mike2 The Halloween series – like all of the memorable horror franchises – has carried on long past its expiration date. It’s had 7 sequels, 2 remakes, and even tried completely omitting Michael Myers at one point early on. Since its inception, the series has never gone more than 6 years without a sequel or remake of some sort so, as we approach the 6 year anniversary of Rob Zombie’s embarrassing and confusing take on the series, it should come as no surprise that there has been talk of yet another film to add to the anthology – apparently currently in the works. And it’s this laughable-yet-strangely-admirable refusal to stay dead that has time and time again forced dunderheaded writers and money-hungry producers to make awful, knee-jerk decisions which tarnished the legacy and caused puritanical fans to overturn tables. Sure, they tried the whole ‘telepathic niece‘ angle. And, believe it or not, they even had a CGI mask at one point (I’m never forgivin’ ’em for that one.) But for all the series’s trip-ups and missteps, no entry was harder to get on the screen in one piece than Halloween: The Curse of Michael Myers (aka Halloween 6, aka Halloween 666: The Origin of Michael Myers.) They had a hell of a time finding a director: at one point or another, Peter Jackson, Scott Spiegel, Jeff Burr, and Fred Walton were all attached to direct the film – and Quentin Tarantino was even attached to produce. Take a minute to wrap your head around that. And there was also last minute script switcheroos and onset bickering between the crew, leading most involved to disown the movie and swear to never be involved in another Halloween flick again. It was that bad. I mean, hell – even ol’ Jamie Lee starred in four of ’em (including the worst in the series) so you know making Halloween 6 had to be rough. It’s unfortunate that arguments, re-writes, and re-shoots caused what could have been (according to original screenwriter Daniel Farrands) a potentially dark and revitalizing entry into a hacked-up head-scratcher (The Man in Black? The Mark of Thorn? Cults, sacrifice, druids? I mean, we’re still talking about that guy from the Illinois suburbs who killed his sis when he was a kid, right?) But dang it all. I like it! I can’t help myself! I saw this in theaters the day it came out. I was 12 years old and I went with my buddy Arnold – I had my parents buy our tickets. I had just read issue #147 of Fangoria and I was pumped, baby! And for whatever reason – despite its numerous and obvious flaws – I still enjoy it. It pays homage to the original quite a bit, which is why I think I like it so much. I’ll try to help illustrate why Halloween 6 is, sadly, the last good entry in the series. (Don’t get me started on the infuriating Halloween H20, aka Halloween Water. That’s a separate article all-together.) rudd Starring and introducing Paul (Stephen) Rudd. Not only is it Rudd’s debut, but it was the first time in the series that a male had become the protagonist hunted by Myers. And he plays Tommy Doyle, a character in the original 1978 film, now a full grown man obsessivly watching over the Strode house from across the street – totally great idea! loomis A retired Dr. Sam Loomis, hidden safely away in a cabin deep in the woods, writing his memoirs. After years of battling Myers, this is how you wanna see old Loomis living out his remaining days. (Sadly, actor Donald Pleasance would pass away before the movie’s release.) mike1 Michael’s mask. Sure, he kinda has this Rawhead Rex thing goin’ on with his hair. But the mask is the closest thing to the original since, well, the original. haddonfield Atmosphere. Haddonfield looks dreary, empty and damp, like a town forever scarred by the memories associated with this autumnal holiday. It’s a look Halloween 4 helped to established and one I’m glad this entry reignited. Just ignore those pesky Illinois mountains in the background. tumblr_mwd70gpA3a1t0megjo1_500 Michael is actually spooky in this! Shot mostly in shadow and under the cover of night, he definitely gives off some eerie vibes in this one. doc Dr. Loomis gives one final “pure evil” speech, and though it is brief, it’s still poetry:

This force, this thing that lived inside of him came from a source too violent, too deadly for you to imagine. It grew inside him, contaminating his soul. It was pure evil. This house is sacred to him. He has all of his memories here, his rage! Mrs. Strode…I beg of you, don’t let your family suffer the same fate that Laurie and her daughter suffered.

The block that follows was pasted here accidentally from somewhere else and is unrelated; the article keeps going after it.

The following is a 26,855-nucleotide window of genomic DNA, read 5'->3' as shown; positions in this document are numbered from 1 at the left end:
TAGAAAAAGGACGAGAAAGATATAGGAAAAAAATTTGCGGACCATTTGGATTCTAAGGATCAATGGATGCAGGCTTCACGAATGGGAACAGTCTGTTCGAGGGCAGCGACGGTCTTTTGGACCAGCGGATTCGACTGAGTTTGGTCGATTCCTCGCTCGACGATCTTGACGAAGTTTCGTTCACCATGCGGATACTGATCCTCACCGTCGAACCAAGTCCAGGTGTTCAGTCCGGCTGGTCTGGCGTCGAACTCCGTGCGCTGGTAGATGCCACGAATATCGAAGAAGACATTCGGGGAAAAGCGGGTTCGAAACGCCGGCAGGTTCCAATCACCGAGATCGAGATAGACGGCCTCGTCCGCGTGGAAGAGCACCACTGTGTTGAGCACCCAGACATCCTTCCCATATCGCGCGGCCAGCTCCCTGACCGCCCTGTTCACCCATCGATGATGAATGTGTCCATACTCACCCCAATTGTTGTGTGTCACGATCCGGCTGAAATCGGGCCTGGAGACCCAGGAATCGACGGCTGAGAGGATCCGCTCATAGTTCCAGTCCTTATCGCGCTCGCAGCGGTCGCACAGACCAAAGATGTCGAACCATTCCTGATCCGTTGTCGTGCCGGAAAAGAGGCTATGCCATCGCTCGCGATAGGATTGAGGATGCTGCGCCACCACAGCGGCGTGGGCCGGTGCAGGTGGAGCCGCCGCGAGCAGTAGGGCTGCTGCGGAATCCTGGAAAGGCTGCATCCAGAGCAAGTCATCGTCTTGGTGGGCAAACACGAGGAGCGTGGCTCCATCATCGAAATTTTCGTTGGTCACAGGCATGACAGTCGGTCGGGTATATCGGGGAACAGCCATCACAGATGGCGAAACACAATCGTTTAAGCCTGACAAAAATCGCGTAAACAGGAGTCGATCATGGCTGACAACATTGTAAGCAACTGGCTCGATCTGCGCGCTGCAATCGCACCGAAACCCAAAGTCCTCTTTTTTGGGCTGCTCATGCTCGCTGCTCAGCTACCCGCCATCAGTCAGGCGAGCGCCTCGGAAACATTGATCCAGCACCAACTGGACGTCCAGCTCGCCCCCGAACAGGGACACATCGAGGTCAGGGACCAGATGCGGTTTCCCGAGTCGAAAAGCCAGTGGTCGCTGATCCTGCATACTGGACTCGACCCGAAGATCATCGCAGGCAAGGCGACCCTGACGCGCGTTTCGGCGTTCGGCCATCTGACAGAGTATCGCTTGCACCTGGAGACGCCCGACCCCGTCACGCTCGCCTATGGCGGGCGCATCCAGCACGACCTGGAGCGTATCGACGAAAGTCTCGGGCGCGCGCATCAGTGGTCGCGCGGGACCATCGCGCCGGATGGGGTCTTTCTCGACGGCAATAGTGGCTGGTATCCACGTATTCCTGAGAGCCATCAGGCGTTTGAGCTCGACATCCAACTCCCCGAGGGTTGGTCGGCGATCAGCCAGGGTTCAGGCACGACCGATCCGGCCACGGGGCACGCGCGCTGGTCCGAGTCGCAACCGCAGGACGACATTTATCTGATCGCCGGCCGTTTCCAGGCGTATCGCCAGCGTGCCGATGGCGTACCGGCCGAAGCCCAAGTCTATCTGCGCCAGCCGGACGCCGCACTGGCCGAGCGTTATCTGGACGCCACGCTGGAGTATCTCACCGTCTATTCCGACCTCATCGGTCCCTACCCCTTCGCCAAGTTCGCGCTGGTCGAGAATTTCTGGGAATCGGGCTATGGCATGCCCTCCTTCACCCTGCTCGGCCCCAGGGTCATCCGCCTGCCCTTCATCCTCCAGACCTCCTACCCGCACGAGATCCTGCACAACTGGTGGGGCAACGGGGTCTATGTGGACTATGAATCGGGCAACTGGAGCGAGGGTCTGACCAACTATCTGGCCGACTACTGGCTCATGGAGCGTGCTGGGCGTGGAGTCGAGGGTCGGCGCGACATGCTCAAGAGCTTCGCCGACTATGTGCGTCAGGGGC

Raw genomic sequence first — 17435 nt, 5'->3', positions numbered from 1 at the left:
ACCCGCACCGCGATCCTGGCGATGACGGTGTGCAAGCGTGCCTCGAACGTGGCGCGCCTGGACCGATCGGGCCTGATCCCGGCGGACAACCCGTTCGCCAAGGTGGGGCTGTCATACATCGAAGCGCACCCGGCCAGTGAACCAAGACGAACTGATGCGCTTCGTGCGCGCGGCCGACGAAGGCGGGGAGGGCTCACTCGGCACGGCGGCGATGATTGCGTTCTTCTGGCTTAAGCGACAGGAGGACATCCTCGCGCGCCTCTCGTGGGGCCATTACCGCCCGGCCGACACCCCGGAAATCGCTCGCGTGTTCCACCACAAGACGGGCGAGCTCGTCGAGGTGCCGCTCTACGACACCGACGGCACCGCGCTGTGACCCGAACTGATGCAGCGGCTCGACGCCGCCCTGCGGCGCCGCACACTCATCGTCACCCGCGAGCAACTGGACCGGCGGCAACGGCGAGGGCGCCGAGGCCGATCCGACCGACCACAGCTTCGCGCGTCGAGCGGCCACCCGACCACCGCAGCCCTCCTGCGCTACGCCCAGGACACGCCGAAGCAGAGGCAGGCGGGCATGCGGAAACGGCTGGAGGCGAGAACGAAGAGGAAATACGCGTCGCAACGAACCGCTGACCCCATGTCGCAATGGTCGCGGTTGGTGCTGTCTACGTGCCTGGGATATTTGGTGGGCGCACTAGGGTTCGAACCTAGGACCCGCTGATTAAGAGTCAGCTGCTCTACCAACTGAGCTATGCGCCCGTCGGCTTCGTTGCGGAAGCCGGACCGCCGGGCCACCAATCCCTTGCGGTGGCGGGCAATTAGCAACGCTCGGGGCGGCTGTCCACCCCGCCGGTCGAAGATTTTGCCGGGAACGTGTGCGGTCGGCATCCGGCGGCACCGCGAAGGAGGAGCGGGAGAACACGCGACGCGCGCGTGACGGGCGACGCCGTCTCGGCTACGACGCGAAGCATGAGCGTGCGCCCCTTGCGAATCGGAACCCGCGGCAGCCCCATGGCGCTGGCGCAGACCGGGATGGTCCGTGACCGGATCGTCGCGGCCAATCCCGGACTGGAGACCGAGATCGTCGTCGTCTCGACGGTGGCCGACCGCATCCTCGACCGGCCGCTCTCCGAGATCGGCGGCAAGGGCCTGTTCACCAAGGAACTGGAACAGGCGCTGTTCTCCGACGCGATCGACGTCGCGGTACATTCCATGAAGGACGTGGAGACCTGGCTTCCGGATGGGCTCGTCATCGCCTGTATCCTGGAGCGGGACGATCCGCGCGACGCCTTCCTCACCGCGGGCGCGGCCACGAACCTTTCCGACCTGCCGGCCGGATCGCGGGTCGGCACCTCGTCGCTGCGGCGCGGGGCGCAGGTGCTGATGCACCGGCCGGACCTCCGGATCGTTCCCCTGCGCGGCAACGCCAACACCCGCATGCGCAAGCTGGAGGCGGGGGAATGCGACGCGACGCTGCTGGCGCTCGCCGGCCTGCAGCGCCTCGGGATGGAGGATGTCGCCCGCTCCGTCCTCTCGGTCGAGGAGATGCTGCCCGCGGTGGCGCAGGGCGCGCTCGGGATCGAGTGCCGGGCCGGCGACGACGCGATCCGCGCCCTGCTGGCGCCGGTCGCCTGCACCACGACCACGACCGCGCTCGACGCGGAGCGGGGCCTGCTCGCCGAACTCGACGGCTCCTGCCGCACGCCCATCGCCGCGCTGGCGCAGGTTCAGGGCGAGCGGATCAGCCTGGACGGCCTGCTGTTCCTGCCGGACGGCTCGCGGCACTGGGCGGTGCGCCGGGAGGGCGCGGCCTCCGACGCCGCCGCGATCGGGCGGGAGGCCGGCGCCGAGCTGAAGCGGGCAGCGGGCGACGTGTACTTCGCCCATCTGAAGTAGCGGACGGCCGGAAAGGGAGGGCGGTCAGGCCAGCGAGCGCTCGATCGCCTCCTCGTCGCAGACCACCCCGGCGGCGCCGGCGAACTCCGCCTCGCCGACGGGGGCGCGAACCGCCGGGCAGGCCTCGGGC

pumpkin Smashed pumpkin reference. Tommy Doyle (Rudd) causes a boy to drop his pumpkin, much like how Doyle fell on and smashed his own pumpkin in the original. bakcyardAnother nice homage, using Michael’s presence in the backyard, alongside billowing white sheets on a clothesline. woman This creepy old woman gives a speech about Halloween that rivals Loomis’s ‘pure evil’ speech. It ends up being a bit exposition-y and injects a little too much unnecessary backstory, but damn if it don’t start strong! But extra points for her referring to him as ‘little Mikey Myers’. (Plus, Mike in the background!) guy This world class a-hole who you just know is gonna get it good. The original Halloween had a cast of bubbly teens you didn’t wanna see get killed, but every sequel from there on threw that idea out the window and made sure to have some jerk you just wanted to see get theirs (Bud in Part 2; Kelly Meeker in Part 4; pretty much everyone in Part 5, especially that little kid with the stutter.) 1 There’s a brief scene set at a live radio show on campus. There are people partying in costumes, barrel fires, twinkling bokehs – all being ominously narrated while we follow Rudd in slow-motion. It’s a fleeting set piece but one I really liked and wanted to see used more! 2 Radio host Barry Simms gets killed in his car – an homage to Annie’s demise in Halloween? I think so! Also, I’d like to point out that earlier in the film Barry makes a joke about “Michael Myers being sent to space”. Just six years later, Jason Voorhees would make that joke an awful reality. 3 “It’s raining, mommy. It’s raining red. It’s warm.” 4 In yet another homage, the damsel in distress runs to the neighbor’s house, banging on the door pleading for help – all while we see Michael slowly making his way across the street to her. Now that I mention it, maybe this article shoulda just been how Halloween 6 is one long homage to the original! 5 So it’s around this time that the movie kinda flies off the rails. The climax is set in a hospital (Halloween II, anyone?), and basically it’s just one long scene where Michael murders a boatload of doctors while strobe lights are going off – no, really. However, it’s a notable scene for one specific reason: it’s the first time since the original that you see Michael run! It’s brief – and I do mean brief – but if you look closely, Michael picks up the pace a little when chasing a doctor down some underground corridor. Michael hasn’t moved that fast since he scaled Loomis’s station wagon and escaped from Smith’s Grove! 6 The movie does its best to end with a ‘bang’, but goes out with more of a muted ‘poof’. The final scene sees Rudd thinking he’s beaten Michael to death with a pipe. He really wails on ol’ Mike for awhile with that thing. But after he and the other survivors leave the hospital, Dr. Loomis stays behind – only to be murdered (you can tell by his screams offscreen) by the still living Myers. It’s an entry not without its flaws, and major ones at that. But I truly feel it does a better job of honoring the original in many subtle ways than the glossy and pandering H2O does. In a way, this film was ahead of its time – maybe too ahead of its time. After all, it was written by a fan – and who better to do a horror franchise justice than its obsessive fanbase. Perhaps if the producers had just left the original script alone – and not beaten it to death with a lead pipe – we’d be singing its praises instead of cursing it. 7